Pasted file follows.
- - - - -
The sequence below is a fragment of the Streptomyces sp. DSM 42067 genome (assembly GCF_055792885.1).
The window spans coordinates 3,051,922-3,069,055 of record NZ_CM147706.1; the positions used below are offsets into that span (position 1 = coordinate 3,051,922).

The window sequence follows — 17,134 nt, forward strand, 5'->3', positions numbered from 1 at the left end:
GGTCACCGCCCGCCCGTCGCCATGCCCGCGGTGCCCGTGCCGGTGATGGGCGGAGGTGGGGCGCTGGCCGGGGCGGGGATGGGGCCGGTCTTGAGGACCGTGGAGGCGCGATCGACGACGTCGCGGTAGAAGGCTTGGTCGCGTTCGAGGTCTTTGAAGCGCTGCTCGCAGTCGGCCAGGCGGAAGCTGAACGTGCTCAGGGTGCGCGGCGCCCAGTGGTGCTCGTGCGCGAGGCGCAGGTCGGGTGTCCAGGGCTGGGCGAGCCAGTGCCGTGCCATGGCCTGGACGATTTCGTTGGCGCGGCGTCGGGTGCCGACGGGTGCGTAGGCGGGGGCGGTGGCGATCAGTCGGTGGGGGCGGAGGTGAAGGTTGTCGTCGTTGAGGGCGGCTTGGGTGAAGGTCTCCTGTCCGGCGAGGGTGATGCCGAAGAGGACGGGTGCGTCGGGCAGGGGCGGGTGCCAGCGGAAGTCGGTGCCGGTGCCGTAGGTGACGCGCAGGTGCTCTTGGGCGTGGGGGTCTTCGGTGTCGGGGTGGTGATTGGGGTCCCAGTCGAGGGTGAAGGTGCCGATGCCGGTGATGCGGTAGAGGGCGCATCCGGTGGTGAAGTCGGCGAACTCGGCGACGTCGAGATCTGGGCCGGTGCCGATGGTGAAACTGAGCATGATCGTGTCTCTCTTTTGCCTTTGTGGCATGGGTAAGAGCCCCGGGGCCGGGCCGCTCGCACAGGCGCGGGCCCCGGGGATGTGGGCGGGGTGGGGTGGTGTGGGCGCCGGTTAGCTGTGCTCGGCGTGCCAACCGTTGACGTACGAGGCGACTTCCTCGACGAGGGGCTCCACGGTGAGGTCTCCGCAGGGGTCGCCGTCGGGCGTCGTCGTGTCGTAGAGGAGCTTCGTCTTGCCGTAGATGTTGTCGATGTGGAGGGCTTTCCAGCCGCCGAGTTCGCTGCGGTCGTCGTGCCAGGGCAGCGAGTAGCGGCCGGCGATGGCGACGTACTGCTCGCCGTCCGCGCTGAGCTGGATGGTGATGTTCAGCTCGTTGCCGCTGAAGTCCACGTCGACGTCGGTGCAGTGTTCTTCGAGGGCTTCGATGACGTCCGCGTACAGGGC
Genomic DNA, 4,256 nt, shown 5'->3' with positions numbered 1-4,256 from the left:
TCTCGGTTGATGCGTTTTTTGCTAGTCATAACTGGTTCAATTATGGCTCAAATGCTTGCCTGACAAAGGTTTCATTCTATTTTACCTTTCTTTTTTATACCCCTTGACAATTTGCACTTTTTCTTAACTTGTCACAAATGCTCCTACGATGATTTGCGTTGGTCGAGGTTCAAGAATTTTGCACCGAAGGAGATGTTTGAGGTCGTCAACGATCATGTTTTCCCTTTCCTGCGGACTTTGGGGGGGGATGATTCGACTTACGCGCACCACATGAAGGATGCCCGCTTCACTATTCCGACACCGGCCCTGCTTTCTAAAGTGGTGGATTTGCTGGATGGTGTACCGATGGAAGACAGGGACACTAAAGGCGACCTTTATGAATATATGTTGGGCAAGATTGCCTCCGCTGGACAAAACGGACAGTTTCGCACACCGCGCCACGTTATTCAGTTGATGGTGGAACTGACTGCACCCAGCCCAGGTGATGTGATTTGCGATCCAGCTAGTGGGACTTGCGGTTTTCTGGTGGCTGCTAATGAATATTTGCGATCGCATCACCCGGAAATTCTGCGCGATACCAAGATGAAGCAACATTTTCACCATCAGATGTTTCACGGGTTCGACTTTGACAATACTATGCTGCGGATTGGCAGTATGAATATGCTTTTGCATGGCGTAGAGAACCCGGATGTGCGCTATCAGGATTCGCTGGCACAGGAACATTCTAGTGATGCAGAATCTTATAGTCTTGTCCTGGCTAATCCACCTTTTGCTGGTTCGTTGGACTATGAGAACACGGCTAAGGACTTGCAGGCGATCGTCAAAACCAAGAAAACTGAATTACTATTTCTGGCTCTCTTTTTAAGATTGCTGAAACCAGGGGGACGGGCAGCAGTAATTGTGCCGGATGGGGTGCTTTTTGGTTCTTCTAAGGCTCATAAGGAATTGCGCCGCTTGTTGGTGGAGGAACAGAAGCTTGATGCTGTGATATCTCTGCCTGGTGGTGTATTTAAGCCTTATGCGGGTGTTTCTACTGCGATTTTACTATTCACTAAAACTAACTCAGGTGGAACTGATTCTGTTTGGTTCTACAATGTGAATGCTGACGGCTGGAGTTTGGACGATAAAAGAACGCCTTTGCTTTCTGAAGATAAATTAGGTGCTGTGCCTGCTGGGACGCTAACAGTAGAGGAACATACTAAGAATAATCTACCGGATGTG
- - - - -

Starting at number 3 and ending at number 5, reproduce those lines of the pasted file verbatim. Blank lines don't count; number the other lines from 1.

The window sequence follows — 17,134 nt, forward strand, 5'->3', positions numbered from 1 at the left end:
GGTCACCGCCCGCCCGTCGCCATGCCCGCGGTGCCCGTGCCGGTGATGGGCGGAGGTGGGGCGCTGGCCGGGGCGGGGATGGGGCCGGTCTTGAGGACCGTGGAGGCGCGATCGACGACGTCGCGGTAGAAGGCTTGGTCGCGTTCGAGGTCTTTGAAGCGCTGCTCGCAGTCGGCCAGGCGGAAGCTGAACGTGCTCAGGGTGCGCGGCGCCCAGTGGTGCTCGTGCGCGAGGCGCAGGTCGGGTGTCCAGGGCTGGGCGAGCCAGTGCCGTGCCATGGCCTGGACGATTTCGTTGGCGCGGCGTCGGGTGCCGACGGGTGCGTAGGCGGGGGCGGTGGCGATCAGTCGGTGGGGGCGGAGGTGAAGGTTGTCGTCGTTGAGGGCGGCTTGGGTGAAGGTCTCCTGTCCGGCGAGGGTGATGCCGAAGAGGACGGGTGCGTCGGGCAGGGGCGGGTGCCAGCGGAAGTCGGTGCCGGTGCCGTAGGTGACGCGCAGGTGCTCTTGGGCGTGGGGGTCTTCGGTGTCGGGGTGGTGATTGGGGTCCCAGTCGAGGGTGAAGGTGCCGATGCCGGTGATGCGGTAGAGGGCGCATCCGGTGGTGAAGTCGGCGAACTCGGCGACGTCGAGATCTGGGCCGGTGCCGATGGTGAAACTGAGCATGATCGTGTCTCTCTTTTGCCTTTGTGGCATGGGTAAGAGCCCCGGGGCCGGGCCGCTCGCACAGGCGCGGGCCCCGGGGATGTGGGCGGGGTGGGGTGGTGTGGGCGCCGGTTAGCTGTGCTCGGCGTGCCAACCGTTGACGTACGAGGCGACTTCCTCGACGAGGGGCTCCACGGTGAGGTCTCCGCAGGGGTCGCCGTCGGGCGTCGTCGTGTCGTAGAGGAGCTTCGTCTTGCCGTAGATGTTGTCGATGTGGAGGGCTTTCCAGCCGCCGAGTTCGCTGCGGTCGTCGTGCCAGGGCAGCGAGTAGCGGCCGGCGATGGCGACGTACTGCTCGCCGTCCGCGCTGAGCTGGATGGTGATGTTCAGCTCGTTGCCGCTGAAGTCCACGTCGACGTCGGTGCAGTGTTCTTCGAGGGCTTCGATGACGTCCGCGTACAGGGC
Genomic DNA, 4,256 nt, shown 5'->3' with positions numbered 1-4,256 from the left: